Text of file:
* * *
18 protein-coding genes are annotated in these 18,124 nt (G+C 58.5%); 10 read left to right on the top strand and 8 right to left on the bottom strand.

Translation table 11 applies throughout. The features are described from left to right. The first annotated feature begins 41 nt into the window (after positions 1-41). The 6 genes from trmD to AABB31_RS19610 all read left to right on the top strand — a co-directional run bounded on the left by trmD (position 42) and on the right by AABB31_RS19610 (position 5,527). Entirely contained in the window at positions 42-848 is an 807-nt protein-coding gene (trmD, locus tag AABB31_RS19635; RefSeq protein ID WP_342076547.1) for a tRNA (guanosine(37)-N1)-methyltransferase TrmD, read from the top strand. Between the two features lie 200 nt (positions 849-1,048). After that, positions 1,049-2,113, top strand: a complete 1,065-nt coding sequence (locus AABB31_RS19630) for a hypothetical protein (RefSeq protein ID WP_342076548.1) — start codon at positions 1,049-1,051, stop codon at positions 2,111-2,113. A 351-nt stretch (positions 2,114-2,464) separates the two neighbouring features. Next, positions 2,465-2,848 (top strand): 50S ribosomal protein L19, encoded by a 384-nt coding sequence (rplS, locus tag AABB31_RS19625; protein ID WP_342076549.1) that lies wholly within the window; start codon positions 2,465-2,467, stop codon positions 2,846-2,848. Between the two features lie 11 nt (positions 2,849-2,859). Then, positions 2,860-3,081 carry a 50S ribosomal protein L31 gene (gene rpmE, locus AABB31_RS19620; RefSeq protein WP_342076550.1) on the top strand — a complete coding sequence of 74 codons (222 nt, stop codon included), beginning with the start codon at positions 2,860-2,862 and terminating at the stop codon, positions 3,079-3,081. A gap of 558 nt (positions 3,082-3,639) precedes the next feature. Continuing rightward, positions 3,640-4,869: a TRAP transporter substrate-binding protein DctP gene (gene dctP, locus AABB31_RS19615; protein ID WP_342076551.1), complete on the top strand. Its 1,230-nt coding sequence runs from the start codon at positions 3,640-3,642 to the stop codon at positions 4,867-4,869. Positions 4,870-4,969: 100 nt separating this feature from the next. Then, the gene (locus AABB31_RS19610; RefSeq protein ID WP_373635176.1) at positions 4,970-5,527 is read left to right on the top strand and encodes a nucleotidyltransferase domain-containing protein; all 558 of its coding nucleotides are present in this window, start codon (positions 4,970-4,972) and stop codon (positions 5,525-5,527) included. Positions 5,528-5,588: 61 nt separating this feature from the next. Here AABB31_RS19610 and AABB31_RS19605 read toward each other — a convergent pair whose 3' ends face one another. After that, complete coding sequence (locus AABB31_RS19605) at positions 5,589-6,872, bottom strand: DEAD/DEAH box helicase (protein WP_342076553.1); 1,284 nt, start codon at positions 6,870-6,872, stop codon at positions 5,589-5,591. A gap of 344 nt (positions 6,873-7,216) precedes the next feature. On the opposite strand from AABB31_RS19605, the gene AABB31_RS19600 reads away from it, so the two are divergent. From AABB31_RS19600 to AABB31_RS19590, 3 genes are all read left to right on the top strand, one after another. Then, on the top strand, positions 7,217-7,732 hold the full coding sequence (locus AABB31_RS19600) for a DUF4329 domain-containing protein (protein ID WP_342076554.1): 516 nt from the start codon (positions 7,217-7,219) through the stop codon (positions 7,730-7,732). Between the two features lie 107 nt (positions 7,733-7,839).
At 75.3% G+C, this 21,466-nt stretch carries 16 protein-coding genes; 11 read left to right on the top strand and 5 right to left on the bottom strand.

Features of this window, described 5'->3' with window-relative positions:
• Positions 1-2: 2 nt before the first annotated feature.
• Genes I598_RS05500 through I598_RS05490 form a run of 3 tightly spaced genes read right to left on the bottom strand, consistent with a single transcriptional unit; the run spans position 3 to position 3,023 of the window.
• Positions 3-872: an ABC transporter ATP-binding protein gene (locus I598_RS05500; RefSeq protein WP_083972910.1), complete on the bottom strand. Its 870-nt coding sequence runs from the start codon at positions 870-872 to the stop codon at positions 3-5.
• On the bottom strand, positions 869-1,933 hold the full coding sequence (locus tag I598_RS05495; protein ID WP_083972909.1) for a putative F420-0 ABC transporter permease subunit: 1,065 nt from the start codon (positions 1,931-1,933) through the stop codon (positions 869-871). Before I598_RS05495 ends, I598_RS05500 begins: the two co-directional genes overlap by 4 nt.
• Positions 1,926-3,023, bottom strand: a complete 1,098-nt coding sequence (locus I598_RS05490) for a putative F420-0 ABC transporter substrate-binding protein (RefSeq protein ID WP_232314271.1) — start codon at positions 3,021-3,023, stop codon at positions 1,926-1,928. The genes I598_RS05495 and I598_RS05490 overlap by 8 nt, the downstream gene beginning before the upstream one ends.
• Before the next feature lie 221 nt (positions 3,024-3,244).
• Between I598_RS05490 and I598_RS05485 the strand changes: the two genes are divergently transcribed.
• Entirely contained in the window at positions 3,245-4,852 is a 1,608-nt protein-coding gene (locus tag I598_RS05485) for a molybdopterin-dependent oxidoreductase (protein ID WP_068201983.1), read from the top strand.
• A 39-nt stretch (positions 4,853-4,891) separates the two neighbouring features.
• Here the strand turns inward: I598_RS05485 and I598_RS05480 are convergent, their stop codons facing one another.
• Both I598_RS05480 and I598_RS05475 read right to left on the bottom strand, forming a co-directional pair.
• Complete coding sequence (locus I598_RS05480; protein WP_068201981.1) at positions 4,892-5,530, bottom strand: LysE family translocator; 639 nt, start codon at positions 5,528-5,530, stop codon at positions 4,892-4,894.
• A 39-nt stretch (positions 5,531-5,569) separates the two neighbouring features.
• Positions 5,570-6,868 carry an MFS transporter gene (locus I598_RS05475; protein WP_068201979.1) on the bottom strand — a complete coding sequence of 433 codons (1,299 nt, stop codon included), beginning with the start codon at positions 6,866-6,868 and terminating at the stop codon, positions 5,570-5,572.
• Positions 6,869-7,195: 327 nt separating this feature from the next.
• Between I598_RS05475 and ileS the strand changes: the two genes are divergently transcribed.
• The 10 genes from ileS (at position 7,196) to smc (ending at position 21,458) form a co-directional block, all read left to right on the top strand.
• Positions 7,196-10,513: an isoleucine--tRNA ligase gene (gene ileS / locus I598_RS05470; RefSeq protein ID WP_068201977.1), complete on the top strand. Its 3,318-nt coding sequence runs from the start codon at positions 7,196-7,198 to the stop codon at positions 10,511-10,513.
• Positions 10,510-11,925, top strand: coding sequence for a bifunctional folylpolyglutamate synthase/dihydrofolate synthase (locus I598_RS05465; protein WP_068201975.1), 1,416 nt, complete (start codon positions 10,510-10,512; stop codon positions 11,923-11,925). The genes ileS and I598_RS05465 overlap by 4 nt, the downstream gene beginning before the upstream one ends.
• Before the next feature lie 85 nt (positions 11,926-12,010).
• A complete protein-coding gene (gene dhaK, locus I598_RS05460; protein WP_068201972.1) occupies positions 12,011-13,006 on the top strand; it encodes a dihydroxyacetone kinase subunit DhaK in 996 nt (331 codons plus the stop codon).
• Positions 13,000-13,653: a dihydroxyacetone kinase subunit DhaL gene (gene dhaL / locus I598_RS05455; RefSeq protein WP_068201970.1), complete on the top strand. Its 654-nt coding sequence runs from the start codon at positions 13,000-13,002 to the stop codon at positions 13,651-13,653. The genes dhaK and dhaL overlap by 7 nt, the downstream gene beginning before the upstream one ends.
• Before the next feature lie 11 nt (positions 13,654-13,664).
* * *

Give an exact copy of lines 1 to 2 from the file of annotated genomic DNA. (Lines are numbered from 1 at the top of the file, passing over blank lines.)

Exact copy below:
18 protein-coding genes are annotated in these 18,124 nt (G+C 58.5%); 10 read left to right on the top strand and 8 right to left on the bottom strand.

Translation table 11 applies throughout. The features are described from left to right. The first annotated feature begins 41 nt into the window (after positions 1-41). The 6 genes from trmD to AABB31_RS19610 all read left to right on the top strand — a co-directional run bounded on the left by trmD (position 42) and on the right by AABB31_RS19610 (position 5,527). Entirely contained in the window at positions 42-848 is an 807-nt protein-coding gene (trmD, locus tag AABB31_RS19635; RefSeq protein ID WP_342076547.1) for a tRNA (guanosine(37)-N1)-methyltransferase TrmD, read from the top strand. Between the two features lie 200 nt (positions 849-1,048). After that, positions 1,049-2,113, top strand: a complete 1,065-nt coding sequence (locus AABB31_RS19630) for a hypothetical protein (RefSeq protein ID WP_342076548.1) — start codon at positions 1,049-1,051, stop codon at positions 2,111-2,113. A 351-nt stretch (positions 2,114-2,464) separates the two neighbouring features. Next, positions 2,465-2,848 (top strand): 50S ribosomal protein L19, encoded by a 384-nt coding sequence (rplS, locus tag AABB31_RS19625; protein ID WP_342076549.1) that lies wholly within the window; start codon positions 2,465-2,467, stop codon positions 2,846-2,848. Between the two features lie 11 nt (positions 2,849-2,859). Then, positions 2,860-3,081 carry a 50S ribosomal protein L31 gene (gene rpmE, locus AABB31_RS19620; RefSeq protein WP_342076550.1) on the top strand — a complete coding sequence of 74 codons (222 nt, stop codon included), beginning with the start codon at positions 2,860-2,862 and terminating at the stop codon, positions 3,079-3,081. A gap of 558 nt (positions 3,082-3,639) precedes the next feature. Continuing rightward, positions 3,640-4,869: a TRAP transporter substrate-binding protein DctP gene (gene dctP, locus AABB31_RS19615; protein ID WP_342076551.1), complete on the top strand. Its 1,230-nt coding sequence runs from the start codon at positions 3,640-3,642 to the stop codon at positions 4,867-4,869. Positions 4,870-4,969: 100 nt separating this feature from the next. Then, the gene (locus AABB31_RS19610; RefSeq protein ID WP_373635176.1) at positions 4,970-5,527 is read left to right on the top strand and encodes a nucleotidyltransferase domain-containing protein; all 558 of its coding nucleotides are present in this window, start codon (positions 4,970-4,972) and stop codon (positions 5,525-5,527) included. Positions 5,528-5,588: 61 nt separating this feature from the next. Here AABB31_RS19610 and AABB31_RS19605 read toward each other — a convergent pair whose 3' ends face one another. After that, complete coding sequence (locus AABB31_RS19605) at positions 5,589-6,872, bottom strand: DEAD/DEAH box helicase (protein WP_342076553.1); 1,284 nt, start codon at positions 6,870-6,872, stop codon at positions 5,589-5,591. A gap of 344 nt (positions 6,873-7,216) precedes the next feature. On the opposite strand from AABB31_RS19605, the gene AABB31_RS19600 reads away from it, so the two are divergent. From AABB31_RS19600 to AABB31_RS19590, 3 genes are all read left to right on the top strand, one after another. Then, on the top strand, positions 7,217-7,732 hold the full coding sequence (locus AABB31_RS19600) for a DUF4329 domain-containing protein (protein ID WP_342076554.1): 516 nt from the start codon (positions 7,217-7,219) through the stop codon (positions 7,730-7,732). Between the two features lie 107 nt (positions 7,733-7,839).